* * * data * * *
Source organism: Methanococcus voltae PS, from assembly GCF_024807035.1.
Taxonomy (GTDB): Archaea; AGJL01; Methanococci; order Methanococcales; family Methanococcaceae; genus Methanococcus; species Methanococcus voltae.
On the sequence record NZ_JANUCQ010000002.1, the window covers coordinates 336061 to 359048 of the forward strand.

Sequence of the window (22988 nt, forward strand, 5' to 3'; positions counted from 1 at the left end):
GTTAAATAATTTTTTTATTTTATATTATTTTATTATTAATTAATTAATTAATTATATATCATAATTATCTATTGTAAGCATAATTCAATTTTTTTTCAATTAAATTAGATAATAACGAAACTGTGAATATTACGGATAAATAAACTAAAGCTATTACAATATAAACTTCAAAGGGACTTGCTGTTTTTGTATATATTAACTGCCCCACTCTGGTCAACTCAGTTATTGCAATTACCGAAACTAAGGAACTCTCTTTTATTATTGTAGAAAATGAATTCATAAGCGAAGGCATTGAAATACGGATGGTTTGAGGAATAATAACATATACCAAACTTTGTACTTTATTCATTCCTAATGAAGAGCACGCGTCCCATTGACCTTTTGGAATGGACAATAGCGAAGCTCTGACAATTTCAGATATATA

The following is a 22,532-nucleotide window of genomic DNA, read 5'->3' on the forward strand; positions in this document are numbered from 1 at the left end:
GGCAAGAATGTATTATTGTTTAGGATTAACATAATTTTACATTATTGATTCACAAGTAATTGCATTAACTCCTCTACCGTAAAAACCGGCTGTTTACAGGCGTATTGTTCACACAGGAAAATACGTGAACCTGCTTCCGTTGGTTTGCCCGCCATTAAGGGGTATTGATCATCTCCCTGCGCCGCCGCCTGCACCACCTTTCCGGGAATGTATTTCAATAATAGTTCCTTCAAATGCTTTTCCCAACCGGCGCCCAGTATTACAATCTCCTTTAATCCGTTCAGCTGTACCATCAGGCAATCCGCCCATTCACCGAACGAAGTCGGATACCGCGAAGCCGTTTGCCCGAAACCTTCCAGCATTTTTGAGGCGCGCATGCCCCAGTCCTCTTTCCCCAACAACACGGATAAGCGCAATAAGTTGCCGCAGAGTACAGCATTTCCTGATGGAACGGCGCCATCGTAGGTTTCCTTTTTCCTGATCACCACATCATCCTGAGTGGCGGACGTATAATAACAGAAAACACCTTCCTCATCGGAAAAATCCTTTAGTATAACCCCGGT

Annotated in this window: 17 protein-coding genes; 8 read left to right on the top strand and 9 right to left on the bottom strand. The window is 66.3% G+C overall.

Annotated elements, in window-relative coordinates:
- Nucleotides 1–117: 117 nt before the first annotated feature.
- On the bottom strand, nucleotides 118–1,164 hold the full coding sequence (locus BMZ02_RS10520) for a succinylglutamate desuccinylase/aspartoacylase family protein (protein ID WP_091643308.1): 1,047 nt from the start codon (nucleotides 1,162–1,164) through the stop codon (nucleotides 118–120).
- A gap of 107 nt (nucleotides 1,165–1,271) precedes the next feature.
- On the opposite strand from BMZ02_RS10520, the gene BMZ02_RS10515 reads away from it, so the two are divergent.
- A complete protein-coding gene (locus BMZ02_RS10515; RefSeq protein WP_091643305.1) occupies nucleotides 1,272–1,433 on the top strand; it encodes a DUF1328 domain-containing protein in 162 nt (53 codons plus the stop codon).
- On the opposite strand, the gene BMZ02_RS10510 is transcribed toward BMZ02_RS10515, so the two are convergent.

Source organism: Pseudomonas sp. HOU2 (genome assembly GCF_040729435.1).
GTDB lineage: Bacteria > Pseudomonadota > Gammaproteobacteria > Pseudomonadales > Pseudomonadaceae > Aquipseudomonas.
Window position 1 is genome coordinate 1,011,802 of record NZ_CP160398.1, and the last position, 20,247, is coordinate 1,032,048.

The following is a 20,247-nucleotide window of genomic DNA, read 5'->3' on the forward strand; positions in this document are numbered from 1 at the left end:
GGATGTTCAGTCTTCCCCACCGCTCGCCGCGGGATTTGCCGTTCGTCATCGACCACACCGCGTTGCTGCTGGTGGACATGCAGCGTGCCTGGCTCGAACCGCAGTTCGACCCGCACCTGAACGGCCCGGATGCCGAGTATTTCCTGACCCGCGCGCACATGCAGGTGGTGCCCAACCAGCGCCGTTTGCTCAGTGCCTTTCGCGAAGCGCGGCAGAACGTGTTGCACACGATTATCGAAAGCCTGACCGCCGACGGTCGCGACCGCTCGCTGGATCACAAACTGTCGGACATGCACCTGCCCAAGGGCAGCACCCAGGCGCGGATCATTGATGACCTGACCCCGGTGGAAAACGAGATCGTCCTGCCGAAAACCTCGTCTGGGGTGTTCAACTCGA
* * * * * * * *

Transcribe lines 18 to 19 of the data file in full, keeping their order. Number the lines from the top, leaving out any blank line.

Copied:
Window position 1 is genome coordinate 1,011,802 of record NZ_CP160398.1, and the last position, 20,247, is coordinate 1,032,048.

The following is a 20,247-nucleotide window of genomic DNA, read 5'->3' on the forward strand; positions in this document are numbered from 1 at the left end: